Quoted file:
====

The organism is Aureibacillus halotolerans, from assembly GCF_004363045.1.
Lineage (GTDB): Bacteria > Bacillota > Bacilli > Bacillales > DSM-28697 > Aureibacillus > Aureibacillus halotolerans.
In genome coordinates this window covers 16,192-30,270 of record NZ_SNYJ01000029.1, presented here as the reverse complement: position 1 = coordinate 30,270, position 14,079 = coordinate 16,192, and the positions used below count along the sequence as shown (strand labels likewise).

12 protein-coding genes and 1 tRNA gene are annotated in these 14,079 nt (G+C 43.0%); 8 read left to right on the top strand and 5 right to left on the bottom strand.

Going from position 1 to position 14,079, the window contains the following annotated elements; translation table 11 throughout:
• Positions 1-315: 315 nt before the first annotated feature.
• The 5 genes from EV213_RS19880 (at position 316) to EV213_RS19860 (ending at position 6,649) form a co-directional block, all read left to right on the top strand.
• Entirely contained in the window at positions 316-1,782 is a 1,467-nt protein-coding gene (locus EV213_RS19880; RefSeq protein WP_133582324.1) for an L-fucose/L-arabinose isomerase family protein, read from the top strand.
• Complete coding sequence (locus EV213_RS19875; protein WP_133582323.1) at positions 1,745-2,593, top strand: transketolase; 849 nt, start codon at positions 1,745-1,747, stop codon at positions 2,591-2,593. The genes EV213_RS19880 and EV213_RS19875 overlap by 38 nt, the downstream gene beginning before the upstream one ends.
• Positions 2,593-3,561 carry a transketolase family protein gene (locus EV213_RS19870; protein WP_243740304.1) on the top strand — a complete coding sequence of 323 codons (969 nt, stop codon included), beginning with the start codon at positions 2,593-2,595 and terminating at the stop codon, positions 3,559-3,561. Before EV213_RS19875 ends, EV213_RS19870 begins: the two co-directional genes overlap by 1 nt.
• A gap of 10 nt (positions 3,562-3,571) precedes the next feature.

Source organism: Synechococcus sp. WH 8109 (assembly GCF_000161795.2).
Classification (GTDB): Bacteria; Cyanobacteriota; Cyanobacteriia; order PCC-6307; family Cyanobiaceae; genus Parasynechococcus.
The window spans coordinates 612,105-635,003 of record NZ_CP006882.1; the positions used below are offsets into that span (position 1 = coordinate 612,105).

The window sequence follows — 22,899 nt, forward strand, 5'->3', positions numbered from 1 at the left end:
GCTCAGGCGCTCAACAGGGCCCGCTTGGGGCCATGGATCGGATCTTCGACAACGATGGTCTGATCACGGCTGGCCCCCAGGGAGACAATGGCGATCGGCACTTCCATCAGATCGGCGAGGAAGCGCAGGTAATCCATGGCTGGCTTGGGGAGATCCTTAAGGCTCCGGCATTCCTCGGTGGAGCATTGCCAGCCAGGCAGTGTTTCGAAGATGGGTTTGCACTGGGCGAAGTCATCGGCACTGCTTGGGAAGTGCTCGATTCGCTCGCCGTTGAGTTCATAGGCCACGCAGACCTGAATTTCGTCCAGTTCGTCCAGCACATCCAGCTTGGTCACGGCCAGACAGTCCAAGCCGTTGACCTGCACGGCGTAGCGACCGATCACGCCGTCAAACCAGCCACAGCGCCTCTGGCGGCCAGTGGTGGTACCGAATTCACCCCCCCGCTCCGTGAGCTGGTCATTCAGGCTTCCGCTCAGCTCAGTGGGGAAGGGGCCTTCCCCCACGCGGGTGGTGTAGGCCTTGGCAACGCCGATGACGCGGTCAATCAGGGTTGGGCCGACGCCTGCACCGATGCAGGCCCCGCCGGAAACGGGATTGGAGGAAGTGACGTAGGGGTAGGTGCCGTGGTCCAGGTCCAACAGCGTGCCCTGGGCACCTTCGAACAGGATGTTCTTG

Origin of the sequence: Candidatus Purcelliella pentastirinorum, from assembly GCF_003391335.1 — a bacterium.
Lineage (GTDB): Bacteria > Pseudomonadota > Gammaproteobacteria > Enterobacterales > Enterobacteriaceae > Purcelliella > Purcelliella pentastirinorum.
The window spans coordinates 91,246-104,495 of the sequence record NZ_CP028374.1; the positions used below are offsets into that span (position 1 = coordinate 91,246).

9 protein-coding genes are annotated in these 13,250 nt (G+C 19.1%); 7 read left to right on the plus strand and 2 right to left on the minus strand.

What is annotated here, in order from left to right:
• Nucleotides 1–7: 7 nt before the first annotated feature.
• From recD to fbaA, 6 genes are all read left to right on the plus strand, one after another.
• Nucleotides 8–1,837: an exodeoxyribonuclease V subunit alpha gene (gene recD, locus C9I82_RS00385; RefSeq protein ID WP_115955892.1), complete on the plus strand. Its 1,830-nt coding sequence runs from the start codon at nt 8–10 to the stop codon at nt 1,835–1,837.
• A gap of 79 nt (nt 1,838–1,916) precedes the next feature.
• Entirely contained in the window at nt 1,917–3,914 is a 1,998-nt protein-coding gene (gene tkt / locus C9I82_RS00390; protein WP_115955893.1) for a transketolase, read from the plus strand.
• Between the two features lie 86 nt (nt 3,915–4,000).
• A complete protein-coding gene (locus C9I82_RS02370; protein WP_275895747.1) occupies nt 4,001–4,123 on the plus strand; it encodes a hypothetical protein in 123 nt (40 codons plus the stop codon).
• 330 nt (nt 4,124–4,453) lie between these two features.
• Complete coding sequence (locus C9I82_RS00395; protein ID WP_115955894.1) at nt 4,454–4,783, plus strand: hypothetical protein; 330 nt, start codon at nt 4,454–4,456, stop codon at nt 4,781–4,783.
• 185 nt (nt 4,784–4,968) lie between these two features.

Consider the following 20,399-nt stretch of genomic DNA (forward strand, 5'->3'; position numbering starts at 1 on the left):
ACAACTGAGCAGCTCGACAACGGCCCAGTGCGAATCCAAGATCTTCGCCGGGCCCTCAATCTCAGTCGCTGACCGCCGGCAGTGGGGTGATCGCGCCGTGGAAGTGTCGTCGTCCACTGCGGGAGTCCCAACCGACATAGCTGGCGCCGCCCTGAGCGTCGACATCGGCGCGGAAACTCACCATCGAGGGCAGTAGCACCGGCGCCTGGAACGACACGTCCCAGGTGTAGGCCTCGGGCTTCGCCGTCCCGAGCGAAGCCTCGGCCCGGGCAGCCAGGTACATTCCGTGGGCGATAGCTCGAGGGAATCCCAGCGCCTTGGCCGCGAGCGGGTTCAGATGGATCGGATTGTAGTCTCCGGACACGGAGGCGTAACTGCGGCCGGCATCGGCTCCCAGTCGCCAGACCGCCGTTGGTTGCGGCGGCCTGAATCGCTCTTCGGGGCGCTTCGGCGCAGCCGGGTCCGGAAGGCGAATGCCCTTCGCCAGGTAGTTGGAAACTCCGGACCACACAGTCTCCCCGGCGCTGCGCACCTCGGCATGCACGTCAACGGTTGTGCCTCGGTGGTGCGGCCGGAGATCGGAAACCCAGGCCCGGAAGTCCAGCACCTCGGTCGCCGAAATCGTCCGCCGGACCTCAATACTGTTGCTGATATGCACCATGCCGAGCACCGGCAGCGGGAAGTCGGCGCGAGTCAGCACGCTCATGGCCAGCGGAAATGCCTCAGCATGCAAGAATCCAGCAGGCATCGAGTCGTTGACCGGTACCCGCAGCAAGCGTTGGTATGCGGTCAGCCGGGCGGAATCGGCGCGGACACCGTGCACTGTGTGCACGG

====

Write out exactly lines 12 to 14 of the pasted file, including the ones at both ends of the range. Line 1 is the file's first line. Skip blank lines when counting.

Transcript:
Source organism: Synechococcus sp. WH 8109 (assembly GCF_000161795.2).
Classification (GTDB): Bacteria; Cyanobacteriota; Cyanobacteriia; order PCC-6307; family Cyanobiaceae; genus Parasynechococcus.
The window spans coordinates 612,105-635,003 of record NZ_CP006882.1; the positions used below are offsets into that span (position 1 = coordinate 612,105).